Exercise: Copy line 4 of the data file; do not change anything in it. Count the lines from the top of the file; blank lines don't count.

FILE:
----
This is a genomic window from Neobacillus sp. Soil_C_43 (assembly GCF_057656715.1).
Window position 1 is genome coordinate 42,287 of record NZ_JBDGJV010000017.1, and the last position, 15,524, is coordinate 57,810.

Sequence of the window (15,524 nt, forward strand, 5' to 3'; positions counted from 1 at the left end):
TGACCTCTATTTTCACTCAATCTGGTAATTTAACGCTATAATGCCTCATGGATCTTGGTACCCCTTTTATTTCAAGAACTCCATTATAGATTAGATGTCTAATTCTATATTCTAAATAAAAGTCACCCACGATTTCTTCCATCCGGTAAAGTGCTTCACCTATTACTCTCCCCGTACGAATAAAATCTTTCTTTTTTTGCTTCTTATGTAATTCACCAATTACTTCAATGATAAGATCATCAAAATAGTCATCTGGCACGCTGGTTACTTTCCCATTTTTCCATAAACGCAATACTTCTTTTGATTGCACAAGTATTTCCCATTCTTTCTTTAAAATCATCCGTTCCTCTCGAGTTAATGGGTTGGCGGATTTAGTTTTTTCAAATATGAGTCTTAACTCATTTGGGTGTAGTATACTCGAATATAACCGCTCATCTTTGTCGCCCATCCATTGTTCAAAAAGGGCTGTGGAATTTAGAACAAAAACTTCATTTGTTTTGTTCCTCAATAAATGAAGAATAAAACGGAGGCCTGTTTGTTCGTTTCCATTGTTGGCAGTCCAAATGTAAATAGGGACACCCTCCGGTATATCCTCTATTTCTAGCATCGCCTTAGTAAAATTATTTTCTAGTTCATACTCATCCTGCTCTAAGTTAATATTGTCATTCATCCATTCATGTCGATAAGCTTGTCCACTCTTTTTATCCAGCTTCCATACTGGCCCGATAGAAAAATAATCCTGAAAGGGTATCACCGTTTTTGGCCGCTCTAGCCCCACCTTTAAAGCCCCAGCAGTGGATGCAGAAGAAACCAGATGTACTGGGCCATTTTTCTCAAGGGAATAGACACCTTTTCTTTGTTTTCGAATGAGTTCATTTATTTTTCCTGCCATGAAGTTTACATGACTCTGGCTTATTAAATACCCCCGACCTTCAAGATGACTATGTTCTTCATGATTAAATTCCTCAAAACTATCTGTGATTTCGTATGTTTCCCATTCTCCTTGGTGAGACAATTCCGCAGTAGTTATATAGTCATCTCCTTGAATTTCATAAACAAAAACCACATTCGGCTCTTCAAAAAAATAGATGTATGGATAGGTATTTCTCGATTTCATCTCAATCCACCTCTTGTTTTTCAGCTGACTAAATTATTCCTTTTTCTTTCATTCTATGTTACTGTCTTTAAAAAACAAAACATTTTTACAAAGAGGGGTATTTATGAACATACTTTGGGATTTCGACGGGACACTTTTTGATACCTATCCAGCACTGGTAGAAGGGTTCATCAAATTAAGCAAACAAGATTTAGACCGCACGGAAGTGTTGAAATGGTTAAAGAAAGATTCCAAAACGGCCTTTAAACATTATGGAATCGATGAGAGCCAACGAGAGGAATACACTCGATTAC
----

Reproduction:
TGACCTCTATTTTCACTCAATCTGGTAATTTAACGCTATAATGCCTCATGGATCTTGGTACCCCTTTTATTTCAAGAACTCCATTATAGATTAGATGTCTAATTCTATATTCTAAATAAAAGTCACCCACGATTTCTTCCATCCGGTAAAGTGCTTCACCTATTACTCTCCCCGTACGAATAAAATCTTTCTTTTTTTGCTTCTTATGTAATTCACCAATTACTTCAATGATAAGATCATCAAAATAGTCATCTGGCACGCTGGTTACTTTCCCATTTTTCCATAAACGCAATACTTCTTTTGATTGCACAAGTATTTCCCATTCTTTCTTTAAAATCATCCGTTCCTCTCGAGTTAATGGGTTGGCGGATTTAGTTTTTTCAAATATGAGTCTTAACTCATTTGGGTGTAGTATACTCGAATATAACCGCTCATCTTTGTCGCCCATCCATTGTTCAAAAAGGGCTGTGGAATTTAGAACAAAAACTTCATTTGTTTTGTTCCTCAATAAATGAAGAATAAAACGGAGGCCTGTTTGTTCGTTTCCATTGTTGGCAGTCCAAATGTAAATAGGGACACCCTCCGGTATATCCTCTATTTCTAGCATCGCCTTAGTAAAATTATTTTCTAGTTCATACTCATCCTGCTCTAAGTTAATATTGTCATTCATCCATTCATGTCGATAAGCTTGTCCACTCTTTTTATCCAGCTTCCATACTGGCCCGATAGAAAAATAATCCTGAAAGGGTATCACCGTTTTTGGCCGCTCTAGCCCCACCTTTAAAGCCCCAGCAGTGGATGCAGAAGAAACCAGATGTACTGGGCCATTTTTCTCAAGGGAATAGACACCTTTTCTTTGTTTTCGAATGAGTTCATTTATTTTTCCTGCCATGAAGTTTACATGACTCTGGCTTATTAAATACCCCCGACCTTCAAGATGACTATGTTCTTCATGATTAAATTCCTCAAAACTATCTGTGATTTCGTATGTTTCCCATTCTCCTTGGTGAGACAATTCCGCAGTAGTTATATAGTCATCTCCTTGAATTTCATAAACAAAAACCACATTCGGCTCTTCAAAAAAATAGATGTATGGATAGGTATTTCTCGATTTCATCTCAATCCACCTCTTGTTTTTCAGCTGACTAAATTATTCCTTTTTCTTTCATTCTATGTTACTGTCTTTAAAAAACAAAACATTTTTACAAAGAGGGGTATTTATGAACATACTTTGGGATTTCGACGGGACACTTTTTGATACCTATCCAGCACTGGTAGAAGGGTTCATCAAATTAAGCAAACAAGATTTAGACCGCACGGAAGTGTTGAAATGGTTAAAGAAAGATTCCAAAACGGCCTTTAAACATTATGGAATCGATGAGAGCCAACGAGAGGAATACACTCGATTAC